Living Room – Jana Sophia Nolle

Living Room – Jana Sophia Nolle

Buchgestaltung für das Projekt der Fotografin Jana Sophia Nolle.

Mehr Infos zum Projekt auf Zeit Magazin 

Text by Jana Sophia Nolle:
The photographs from Living Room document a series of temporary homeless shelters erected in various wealthy living rooms in San Francisco using materials found on the street.

For the project, Jana Sophia Nolle established access to both worlds — the world of the rich, with stable homes and the world of the homeless, living in improvised dwellings on the streets of San Francisco. She approached living room owners and homeless people and asked them for access to their private spaces. Homeless people were asked to share their construction plans or lists of materials, while wealthy people where asked to open their living rooms.

The photographs are an inventory, a typology of the improvised dwellings, cataloging their various attributes. The elaborate reconstructions show a conglomerate of repurposed items and materials. The result is a series of different interiors. As the individual living rooms of the privileged house owners look like their owners and tell us something about them, some of these reconstructed shelters also look like their authors: some are minimal, some are complicated or fragile, or some are folded together and others again are rather normadic vehicles, giving the impression of constant movement.

By an act of artistic intervention the worlds of the rich and poor are brought together in Nolle’s photographs, the temporary shelter of the homeless constructed within the solid walls of the wealthy living room. In this way, the project asks us to consider social questions and connections through a purely material perspective, one not based on human interaction.

 

Book design for the project of the photographer Jana Sophia Nolle.

More information about the project on Zeit Magazin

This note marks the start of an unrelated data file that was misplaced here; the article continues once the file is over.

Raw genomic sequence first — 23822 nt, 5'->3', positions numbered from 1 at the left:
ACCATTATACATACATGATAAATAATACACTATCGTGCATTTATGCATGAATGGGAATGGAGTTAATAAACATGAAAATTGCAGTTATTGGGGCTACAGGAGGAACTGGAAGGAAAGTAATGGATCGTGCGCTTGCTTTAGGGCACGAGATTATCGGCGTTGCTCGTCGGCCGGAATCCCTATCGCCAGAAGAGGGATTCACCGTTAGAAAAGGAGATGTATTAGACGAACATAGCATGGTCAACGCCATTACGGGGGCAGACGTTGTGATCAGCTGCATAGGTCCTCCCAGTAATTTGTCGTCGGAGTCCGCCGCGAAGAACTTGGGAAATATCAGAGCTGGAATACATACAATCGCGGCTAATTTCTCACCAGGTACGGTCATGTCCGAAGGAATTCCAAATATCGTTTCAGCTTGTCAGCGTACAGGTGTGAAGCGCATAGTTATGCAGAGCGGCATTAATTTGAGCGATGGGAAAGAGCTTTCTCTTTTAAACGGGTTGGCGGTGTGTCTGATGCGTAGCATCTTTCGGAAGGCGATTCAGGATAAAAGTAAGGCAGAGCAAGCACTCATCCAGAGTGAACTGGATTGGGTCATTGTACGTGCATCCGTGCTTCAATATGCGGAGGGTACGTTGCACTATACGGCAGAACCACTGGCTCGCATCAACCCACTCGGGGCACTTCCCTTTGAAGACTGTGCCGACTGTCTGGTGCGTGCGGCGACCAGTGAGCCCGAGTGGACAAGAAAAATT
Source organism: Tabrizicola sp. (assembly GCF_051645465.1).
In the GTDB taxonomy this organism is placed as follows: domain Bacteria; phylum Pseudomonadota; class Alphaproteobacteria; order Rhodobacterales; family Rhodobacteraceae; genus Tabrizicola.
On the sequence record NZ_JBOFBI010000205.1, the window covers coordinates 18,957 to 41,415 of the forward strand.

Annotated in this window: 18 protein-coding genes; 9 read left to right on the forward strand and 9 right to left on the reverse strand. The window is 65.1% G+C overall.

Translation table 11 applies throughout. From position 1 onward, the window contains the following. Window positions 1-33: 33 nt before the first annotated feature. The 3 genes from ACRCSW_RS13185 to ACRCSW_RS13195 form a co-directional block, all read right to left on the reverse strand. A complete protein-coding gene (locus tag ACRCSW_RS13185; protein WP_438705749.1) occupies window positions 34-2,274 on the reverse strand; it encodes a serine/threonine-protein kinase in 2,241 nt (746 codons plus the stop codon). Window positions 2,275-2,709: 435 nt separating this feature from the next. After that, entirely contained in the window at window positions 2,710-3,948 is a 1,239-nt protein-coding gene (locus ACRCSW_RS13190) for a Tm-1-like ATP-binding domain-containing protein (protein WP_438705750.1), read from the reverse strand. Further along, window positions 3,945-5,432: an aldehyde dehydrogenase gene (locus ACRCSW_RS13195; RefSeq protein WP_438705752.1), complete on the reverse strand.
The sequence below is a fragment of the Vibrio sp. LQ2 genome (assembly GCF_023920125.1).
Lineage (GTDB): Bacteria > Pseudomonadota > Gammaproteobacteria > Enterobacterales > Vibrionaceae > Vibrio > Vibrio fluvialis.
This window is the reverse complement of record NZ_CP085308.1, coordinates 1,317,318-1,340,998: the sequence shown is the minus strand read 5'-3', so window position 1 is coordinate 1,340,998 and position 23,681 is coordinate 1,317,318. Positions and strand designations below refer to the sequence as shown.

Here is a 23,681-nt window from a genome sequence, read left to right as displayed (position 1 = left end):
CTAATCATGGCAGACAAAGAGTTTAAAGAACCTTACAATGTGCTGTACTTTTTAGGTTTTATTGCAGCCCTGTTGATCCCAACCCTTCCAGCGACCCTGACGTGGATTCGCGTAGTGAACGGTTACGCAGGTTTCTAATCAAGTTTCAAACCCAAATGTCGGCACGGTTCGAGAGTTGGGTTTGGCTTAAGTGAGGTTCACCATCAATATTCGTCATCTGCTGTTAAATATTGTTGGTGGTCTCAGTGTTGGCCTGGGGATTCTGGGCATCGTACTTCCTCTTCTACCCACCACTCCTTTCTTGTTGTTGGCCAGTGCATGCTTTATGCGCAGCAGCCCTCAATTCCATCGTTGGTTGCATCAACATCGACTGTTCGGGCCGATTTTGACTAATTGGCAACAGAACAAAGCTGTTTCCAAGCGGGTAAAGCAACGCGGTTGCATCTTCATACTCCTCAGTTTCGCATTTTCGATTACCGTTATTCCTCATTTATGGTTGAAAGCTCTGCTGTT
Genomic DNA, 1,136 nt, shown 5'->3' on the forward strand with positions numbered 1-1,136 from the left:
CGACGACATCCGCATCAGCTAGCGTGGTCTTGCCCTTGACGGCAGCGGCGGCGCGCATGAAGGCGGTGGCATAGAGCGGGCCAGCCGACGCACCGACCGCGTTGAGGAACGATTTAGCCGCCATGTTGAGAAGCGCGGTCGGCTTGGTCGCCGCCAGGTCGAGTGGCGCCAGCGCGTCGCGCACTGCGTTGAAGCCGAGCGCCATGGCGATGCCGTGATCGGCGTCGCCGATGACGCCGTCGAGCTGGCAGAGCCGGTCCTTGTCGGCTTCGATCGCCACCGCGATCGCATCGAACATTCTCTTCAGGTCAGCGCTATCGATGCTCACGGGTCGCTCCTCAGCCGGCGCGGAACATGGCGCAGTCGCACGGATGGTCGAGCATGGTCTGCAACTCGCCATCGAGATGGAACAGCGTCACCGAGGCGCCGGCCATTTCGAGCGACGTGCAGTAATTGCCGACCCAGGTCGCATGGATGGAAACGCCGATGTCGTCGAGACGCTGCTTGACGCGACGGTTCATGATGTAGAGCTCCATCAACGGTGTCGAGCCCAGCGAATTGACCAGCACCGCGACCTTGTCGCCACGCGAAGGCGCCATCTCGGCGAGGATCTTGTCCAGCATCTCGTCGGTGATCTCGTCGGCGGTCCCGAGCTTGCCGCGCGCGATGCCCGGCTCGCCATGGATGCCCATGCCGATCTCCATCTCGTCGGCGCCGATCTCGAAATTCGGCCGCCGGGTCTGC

Text by Jana Sophia Nolle:
The photographs from Living Room document a series of temporary homeless shelters erected in various wealthy living rooms in San Francisco using materials found on the street.

For the project, Jana Sophia Nolle established access to both worlds — the world of the rich, with stable homes and the world of the homeless, living in improvised dwellings on the streets of San Francisco. She approached living room owners and homeless people and asked them for access to their private spaces. Homeless people were asked to share their construction plans or lists of materials, while wealthy people where asked to open their living rooms.

The photographs are an inventory, a typology of the improvised dwellings, cataloging their various attributes. The elaborate reconstructions show a conglomerate of repurposed items and materials. The result is a series of different interiors. As the individual living rooms of the privileged house owners look like their owners and tell us something about them, some of these reconstructed shelters also look like their authors: some are minimal, some are complicated or fragile, or some are folded together and others again are rather normadic vehicles, giving the impression of constant movement.

By an act of artistic intervention the worlds of the rich and poor are brought together in Nolle’s photographs, the temporary shelter of the homeless constructed within the solid walls of the wealthy living room. In this way, the project asks us to consider social questions and connections through a purely material perspective, one not based on human interaction.